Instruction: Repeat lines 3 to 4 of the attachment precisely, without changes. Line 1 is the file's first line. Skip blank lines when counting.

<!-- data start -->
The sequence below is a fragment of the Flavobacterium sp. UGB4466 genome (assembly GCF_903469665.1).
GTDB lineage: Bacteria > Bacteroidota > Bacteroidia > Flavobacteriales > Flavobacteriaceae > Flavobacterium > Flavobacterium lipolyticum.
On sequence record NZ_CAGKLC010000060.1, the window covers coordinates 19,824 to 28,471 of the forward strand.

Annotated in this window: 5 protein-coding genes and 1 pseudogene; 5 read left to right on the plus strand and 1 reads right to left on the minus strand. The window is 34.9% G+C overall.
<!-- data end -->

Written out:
On sequence record NZ_CAGKLC010000060.1, the window covers coordinates 19,824 to 28,471 of the forward strand.

Annotated in this window: 5 protein-coding genes and 1 pseudogene; 5 read left to right on the plus strand and 1 reads right to left on the minus strand. The window is 34.9% G+C overall.